Project Trans(m)it Pushes the Boundaries of Art and Technology


by Alex Strine for The Dance Journal

We live in the future. With the internet we can communicate with people on opposite sides of the planet without ever having to meet face to face. The implications of technology on art are still growing, and it is certainly a space ripe for exploration. Entering that space is Project Trans(m)it, a long term research and performance project interested in collaboration. Led by choreographers Lora Allen (Philadelphia), Becca Weber (UK), and Megan Mizanty (NYC), Trans(m)it is all about pushing the limits of collaboration through technology. For instance, you may have noticed that they don’t live in the same state, and in one case not even the same country. This is the power of the internet.

I harp on this point so much because this week, Project Trans(m)it is hosting the truly unique Trans(m)it: An International Film Festival. In collaboration with the Iron Factory, they are hosting a week long online film festival. This isn’t a completely new idea, but I’ve never seen one executed with the thought and care Trans(m)it has put into this one. Each day features a new set of international artists. You can purchase a ticket for the whole week, or you can pop in and out on a daily basis.

If you happen to be catching this early in the week I would recommend springing for the full week pass simply because the number of films you can see from the comfort of your own computer is worth it. This is about as diverse a set of films as you’ll find anywhere.

The selection I previewed featured films from multiple countries, with vastly different styles. I was not let down by any of them. To highlight a few: Alice by Ryan Hamelin from NYC, was a spin on what I would call a “dance liberation” film in which we see a woman (Katherine McManus) moving through different recognizable NYC locations, avoiding dancers all around her until she lets her inner artist free. I feel it’s a piece about finding art everywhere and integrating yourself into it. Chaos Theory by Masha Gurina from the UK was a short and sweet experimentation on movement and the way things come and go. Shot from a high birds eye view and heavily edited, it’s on of the most constructed films in the program. Evoke, by Christa Boarini and Alexander Gabrielli from LA, one of Trans(m)it’s “Best of” selections, was a moving and cinematic film with a strong concept and a lot of ideas that I won’t lay down here, because it’s such a unique execution I don’t want to spoil it for you.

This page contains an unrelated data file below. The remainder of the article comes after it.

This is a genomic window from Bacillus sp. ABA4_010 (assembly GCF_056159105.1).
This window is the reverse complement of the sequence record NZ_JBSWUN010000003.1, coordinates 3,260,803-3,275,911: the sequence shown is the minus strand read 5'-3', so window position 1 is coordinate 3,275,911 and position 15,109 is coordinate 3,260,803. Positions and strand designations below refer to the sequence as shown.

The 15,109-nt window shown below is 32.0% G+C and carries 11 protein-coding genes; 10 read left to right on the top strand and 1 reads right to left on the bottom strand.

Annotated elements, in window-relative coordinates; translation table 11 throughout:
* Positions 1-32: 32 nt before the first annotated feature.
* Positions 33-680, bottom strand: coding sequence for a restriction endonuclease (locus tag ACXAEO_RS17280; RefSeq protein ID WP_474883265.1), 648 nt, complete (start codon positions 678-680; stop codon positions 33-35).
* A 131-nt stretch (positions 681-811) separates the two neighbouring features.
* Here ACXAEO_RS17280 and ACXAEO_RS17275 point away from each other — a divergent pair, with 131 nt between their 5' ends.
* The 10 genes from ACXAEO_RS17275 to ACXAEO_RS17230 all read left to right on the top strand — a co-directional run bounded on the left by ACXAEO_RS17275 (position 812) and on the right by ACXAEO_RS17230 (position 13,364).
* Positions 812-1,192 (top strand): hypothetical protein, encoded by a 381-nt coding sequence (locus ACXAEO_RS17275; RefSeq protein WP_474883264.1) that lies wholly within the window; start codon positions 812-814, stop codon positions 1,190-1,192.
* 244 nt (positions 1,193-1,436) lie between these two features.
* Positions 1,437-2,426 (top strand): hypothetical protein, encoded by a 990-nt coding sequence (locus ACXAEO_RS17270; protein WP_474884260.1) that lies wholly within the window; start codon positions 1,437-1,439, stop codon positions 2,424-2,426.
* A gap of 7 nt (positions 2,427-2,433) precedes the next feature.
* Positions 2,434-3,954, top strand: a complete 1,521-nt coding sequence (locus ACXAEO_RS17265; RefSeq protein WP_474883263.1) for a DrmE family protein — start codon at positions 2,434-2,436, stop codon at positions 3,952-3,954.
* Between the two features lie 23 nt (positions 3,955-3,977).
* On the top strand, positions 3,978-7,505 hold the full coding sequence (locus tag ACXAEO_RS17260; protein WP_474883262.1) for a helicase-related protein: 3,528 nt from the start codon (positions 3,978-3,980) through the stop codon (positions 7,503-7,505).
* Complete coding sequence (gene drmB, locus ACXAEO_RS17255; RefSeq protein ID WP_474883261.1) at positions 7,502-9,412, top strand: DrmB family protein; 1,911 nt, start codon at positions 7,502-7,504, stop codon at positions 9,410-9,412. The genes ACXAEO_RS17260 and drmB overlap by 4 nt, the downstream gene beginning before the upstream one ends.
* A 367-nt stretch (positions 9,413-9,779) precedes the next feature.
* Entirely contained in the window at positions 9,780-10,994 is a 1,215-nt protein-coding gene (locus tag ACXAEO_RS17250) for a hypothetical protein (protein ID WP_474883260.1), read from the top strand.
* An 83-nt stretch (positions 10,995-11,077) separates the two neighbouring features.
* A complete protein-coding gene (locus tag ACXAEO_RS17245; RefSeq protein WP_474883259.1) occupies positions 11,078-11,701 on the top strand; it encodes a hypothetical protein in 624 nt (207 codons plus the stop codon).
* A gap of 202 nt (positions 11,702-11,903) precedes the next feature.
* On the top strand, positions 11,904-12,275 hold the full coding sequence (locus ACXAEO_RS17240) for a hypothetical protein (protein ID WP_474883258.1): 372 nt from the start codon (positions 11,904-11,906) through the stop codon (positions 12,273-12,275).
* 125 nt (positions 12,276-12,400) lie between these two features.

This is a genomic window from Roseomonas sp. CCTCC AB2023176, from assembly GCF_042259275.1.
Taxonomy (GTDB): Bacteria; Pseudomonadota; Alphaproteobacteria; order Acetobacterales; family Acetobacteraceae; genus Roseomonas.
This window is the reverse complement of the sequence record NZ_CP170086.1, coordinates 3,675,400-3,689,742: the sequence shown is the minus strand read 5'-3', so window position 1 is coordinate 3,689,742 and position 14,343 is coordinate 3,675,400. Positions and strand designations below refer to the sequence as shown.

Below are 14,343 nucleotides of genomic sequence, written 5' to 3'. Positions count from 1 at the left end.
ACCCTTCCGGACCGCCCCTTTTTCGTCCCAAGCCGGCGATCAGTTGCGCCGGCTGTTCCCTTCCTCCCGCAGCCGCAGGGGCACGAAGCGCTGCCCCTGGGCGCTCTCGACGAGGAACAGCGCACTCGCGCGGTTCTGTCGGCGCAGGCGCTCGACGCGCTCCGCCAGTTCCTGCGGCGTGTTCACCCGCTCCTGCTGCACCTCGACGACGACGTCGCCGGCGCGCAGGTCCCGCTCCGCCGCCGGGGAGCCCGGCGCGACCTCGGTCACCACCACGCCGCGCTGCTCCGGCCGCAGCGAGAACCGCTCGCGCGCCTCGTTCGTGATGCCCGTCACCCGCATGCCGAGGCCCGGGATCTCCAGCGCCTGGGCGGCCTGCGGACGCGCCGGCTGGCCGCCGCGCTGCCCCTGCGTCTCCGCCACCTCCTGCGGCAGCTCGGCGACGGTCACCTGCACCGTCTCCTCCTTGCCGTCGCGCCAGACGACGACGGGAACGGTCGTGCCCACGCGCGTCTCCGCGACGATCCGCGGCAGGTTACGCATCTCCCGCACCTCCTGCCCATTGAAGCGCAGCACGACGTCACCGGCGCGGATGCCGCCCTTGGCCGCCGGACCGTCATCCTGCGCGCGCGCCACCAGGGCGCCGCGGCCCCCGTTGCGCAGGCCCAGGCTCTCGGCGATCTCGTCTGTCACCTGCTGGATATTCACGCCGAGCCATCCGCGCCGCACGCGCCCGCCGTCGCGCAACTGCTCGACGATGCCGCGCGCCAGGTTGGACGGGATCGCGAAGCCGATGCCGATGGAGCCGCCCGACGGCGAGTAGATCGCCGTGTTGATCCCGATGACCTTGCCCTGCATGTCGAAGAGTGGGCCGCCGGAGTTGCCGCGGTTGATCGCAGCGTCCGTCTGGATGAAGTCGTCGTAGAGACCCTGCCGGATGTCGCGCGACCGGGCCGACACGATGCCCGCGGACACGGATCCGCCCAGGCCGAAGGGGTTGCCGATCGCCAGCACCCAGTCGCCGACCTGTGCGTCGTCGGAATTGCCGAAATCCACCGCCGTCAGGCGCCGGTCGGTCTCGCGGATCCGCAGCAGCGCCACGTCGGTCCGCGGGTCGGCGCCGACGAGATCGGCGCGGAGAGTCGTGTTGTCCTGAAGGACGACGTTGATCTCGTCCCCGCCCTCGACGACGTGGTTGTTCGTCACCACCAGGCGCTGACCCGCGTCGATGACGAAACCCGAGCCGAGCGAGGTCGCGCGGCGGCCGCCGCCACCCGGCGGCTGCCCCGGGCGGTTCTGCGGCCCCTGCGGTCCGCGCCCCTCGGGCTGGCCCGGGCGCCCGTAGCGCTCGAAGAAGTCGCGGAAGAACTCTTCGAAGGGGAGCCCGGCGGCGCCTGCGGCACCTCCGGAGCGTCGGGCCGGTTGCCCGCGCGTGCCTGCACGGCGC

I highly recommend checking this festival out, even if it’s only for a day pass. Schedules are available at!events/c4x0 and are listed by featured artist. Tickets are $7/day, or $20 for a full week pass. The whole festival culminates in a live screening of the “Best of” program, which I haven’t seen yet but if it’s really the best of the program it should be excellent. You can see it for $10, or $20 with the happy hour beforehand. If you want to dive in head first, there’s also a $30 option for full week, happy hour, and screening.

Just the idea of this kind of festival fascinates me. We live in a time when we can watch films from around the world with ease. I’m honestly surprised that online festivals like this haven’t caught on more yet, but hopefully Trans(m)it will be a trailblazer in terms of content and execution.

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One reply on “Project Trans(m)it Pushes the Boundaries of Art and Technology”

  1. Alex,
    Thank you for this great review! We are glad that our excitement for the festival and the potentials for international collaboration are mirrored in the festival, and that you enjoyed the preview so much. 🙂
    With gratitude,
    Becca Weber

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